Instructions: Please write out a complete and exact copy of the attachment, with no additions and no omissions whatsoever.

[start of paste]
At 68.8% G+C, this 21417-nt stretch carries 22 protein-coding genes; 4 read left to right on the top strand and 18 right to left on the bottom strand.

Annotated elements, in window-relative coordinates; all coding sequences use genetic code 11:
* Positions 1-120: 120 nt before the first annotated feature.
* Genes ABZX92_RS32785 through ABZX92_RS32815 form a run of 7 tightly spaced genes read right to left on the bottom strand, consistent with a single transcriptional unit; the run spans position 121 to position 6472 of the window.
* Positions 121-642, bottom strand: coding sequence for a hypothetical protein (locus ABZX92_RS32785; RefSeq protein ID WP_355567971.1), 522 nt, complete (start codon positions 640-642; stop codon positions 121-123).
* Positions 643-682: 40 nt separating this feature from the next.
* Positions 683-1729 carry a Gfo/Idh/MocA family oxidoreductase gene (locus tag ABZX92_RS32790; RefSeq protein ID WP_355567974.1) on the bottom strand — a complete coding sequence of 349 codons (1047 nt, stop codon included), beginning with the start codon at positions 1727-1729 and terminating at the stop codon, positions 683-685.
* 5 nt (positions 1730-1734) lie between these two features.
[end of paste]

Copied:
At 68.8% G+C, this 21417-nt stretch carries 22 protein-coding genes; 4 read left to right on the top strand and 18 right to left on the bottom strand.

Annotated elements, in window-relative coordinates; all coding sequences use genetic code 11:
* Positions 1-120: 120 nt before the first annotated feature.
* Genes ABZX92_RS32785 through ABZX92_RS32815 form a run of 7 tightly spaced genes read right to left on the bottom strand, consistent with a single transcriptional unit; the run spans position 121 to position 6472 of the window.
* Positions 121-642, bottom strand: coding sequence for a hypothetical protein (locus ABZX92_RS32785; RefSeq protein ID WP_355567971.1), 522 nt, complete (start codon positions 640-642; stop codon positions 121-123).
* Positions 643-682: 40 nt separating this feature from the next.
* Positions 683-1729 carry a Gfo/Idh/MocA family oxidoreductase gene (locus tag ABZX92_RS32790; RefSeq protein ID WP_355567974.1) on the bottom strand — a complete coding sequence of 349 codons (1047 nt, stop codon included), beginning with the start codon at positions 1727-1729 and terminating at the stop codon, positions 683-685.
* 5 nt (positions 1730-1734) lie between these two features.